What is it that enables a man who
cannot walk, cannot speak, cannot
breathe, and cannot eat to live a life
that is so filled with joy that it overflows
to brighten the lives of others?
For Charlie Wedemeyer, who for 18 years has fought a physically debilitating battle with Lou Gehrig’s disease, living in joy has been part gift and part choice. During the early years, the battle robbed Charlie of joy. At one point, he told his wife Lucy that he would rather be dead than to live as he was. Her response was that she would rather have him as he was than not to have him at all. When Lucy expressed that love for him, she gave Charlie a precious gift that prompted him to make a conscious choice to not only live, but to live life as fully and joyfully as possible. And the Wedemeyer family does live life with abundant joy.
Humor in all forms, from jokes to pranks to just plain silly fun, helps brighten the hard work of helping Charlie live. Charlie’s motto, “any excuse for a party,” made zany parties a trademark of the Wedemeyer household during their children’s teenage years. One time Charlie insisted on sneaking into a hospital long after visiting hours to throw an impromptu party for a teenage friend. No one on the hospital staff ever thought to stop a nurse pushing an obviously sick man in a wheelchair down the corridor! Even the balloon bouquet Lucy carried didn’t give them away.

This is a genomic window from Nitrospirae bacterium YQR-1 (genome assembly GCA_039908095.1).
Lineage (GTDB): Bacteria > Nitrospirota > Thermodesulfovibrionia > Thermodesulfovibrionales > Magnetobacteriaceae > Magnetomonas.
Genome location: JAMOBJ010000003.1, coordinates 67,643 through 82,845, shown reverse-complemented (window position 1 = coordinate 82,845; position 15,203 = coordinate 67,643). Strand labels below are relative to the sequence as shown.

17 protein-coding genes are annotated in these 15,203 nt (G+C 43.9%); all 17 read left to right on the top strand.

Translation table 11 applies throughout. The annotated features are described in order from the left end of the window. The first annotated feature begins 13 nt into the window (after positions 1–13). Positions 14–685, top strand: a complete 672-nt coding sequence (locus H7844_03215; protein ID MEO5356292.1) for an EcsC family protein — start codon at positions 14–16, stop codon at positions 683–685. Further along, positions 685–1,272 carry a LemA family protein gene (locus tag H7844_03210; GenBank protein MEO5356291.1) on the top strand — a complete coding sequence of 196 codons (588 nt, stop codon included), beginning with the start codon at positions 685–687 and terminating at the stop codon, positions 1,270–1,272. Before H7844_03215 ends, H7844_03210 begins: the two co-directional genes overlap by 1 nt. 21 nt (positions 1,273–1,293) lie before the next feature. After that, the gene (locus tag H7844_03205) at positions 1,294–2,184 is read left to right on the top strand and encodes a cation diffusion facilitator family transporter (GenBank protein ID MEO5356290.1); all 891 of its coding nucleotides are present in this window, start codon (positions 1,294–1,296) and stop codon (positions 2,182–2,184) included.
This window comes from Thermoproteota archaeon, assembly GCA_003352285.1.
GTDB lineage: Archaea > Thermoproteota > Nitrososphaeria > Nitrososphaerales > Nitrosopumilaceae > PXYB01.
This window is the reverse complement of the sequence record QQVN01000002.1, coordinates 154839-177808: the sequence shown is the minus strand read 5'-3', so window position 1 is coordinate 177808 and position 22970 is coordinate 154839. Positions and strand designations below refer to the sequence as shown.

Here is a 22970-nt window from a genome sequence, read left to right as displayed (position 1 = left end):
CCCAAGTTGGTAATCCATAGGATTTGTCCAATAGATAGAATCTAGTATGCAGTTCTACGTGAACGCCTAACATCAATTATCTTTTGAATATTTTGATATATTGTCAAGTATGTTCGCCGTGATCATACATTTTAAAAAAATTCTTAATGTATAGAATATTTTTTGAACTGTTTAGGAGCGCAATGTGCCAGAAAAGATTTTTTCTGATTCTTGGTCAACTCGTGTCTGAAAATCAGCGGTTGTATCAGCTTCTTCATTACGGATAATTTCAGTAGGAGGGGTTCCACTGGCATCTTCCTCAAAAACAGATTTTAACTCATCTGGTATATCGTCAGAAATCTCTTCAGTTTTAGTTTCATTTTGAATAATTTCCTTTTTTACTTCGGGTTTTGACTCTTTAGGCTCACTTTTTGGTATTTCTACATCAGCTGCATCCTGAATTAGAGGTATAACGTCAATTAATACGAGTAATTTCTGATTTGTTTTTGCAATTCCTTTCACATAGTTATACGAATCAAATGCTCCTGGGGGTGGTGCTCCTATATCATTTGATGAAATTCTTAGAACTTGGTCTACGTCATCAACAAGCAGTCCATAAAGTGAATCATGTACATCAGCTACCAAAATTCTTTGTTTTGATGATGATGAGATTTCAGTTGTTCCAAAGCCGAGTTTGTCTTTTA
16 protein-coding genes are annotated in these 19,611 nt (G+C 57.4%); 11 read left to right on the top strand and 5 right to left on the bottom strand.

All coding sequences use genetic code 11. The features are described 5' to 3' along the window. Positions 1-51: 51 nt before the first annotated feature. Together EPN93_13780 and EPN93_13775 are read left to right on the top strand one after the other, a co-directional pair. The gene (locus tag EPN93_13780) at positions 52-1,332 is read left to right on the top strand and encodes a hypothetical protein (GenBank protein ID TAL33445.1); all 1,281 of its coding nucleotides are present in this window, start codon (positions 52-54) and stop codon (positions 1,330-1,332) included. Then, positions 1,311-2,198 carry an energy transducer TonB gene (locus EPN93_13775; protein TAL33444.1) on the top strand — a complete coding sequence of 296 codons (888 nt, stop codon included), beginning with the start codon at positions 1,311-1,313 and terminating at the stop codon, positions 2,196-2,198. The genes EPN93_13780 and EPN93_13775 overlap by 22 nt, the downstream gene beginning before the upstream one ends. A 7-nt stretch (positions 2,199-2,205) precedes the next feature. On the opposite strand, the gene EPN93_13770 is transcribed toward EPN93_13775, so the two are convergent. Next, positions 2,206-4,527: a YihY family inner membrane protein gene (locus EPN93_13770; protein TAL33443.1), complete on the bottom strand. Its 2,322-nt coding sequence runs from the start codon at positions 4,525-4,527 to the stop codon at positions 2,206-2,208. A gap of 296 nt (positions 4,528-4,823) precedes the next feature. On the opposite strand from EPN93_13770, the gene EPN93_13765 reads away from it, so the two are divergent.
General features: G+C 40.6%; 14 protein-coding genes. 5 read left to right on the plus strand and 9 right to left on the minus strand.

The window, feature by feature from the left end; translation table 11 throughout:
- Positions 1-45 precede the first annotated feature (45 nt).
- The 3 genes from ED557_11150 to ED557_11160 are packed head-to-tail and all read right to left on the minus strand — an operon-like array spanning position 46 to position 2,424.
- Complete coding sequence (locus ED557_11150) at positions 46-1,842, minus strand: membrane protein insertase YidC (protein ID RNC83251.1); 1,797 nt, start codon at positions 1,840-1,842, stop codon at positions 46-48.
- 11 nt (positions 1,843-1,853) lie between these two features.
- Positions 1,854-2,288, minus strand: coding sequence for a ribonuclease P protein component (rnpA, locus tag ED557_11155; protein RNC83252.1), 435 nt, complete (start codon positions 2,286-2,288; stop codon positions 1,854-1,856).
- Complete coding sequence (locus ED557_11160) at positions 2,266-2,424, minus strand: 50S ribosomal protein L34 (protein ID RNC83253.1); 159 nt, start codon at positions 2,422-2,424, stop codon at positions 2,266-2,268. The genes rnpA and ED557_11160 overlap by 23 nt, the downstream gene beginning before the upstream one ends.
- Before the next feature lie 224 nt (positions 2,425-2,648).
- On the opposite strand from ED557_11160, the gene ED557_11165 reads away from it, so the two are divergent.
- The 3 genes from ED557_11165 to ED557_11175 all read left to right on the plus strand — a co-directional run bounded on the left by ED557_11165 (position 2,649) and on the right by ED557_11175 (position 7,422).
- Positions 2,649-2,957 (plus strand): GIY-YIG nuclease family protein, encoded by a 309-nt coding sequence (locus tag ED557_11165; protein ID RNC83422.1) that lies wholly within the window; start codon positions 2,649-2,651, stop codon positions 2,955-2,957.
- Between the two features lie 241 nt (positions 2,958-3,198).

Another time, Charlie was released from an extended hospital stay so that he could go home “to die.” Two days later, the whole family, including two nurses and all of Charlie’s medical equipment, boarded a plane for a vacation in Hawaii. Their first stop was at the airport gift shop where they purchased a beautiful tropical beach postcard that they mailed to Charlie’s doctor!
Through it all, Charlie is convinced that God can salvage good out of any circumstance. Believing that God has chosen him to bring His message of hope and encouragement to others, Charlie has chosen the path of joy.
“Sometimes,” he warns, “we’ll all be faced with some circumstance that will seem too difficult to cope with. When that time comes, we have to make a choice because God gives each one of us the power of choice. We can choose to be miserable, feel sorry for ourselves, throw our own private pity party, and cause everyone around us to be miserable, too. Or we can choose to face our trials with God’s help, knowing that we’ll come out the other side as stronger people for the experience. We all have that choice.”
As Charlie’s friend, Tim Hansel, reminds us, “Pain and suffering is inevitable, but misery is optional.” Charlie stands as a powerful testimony to the importance of making that choice.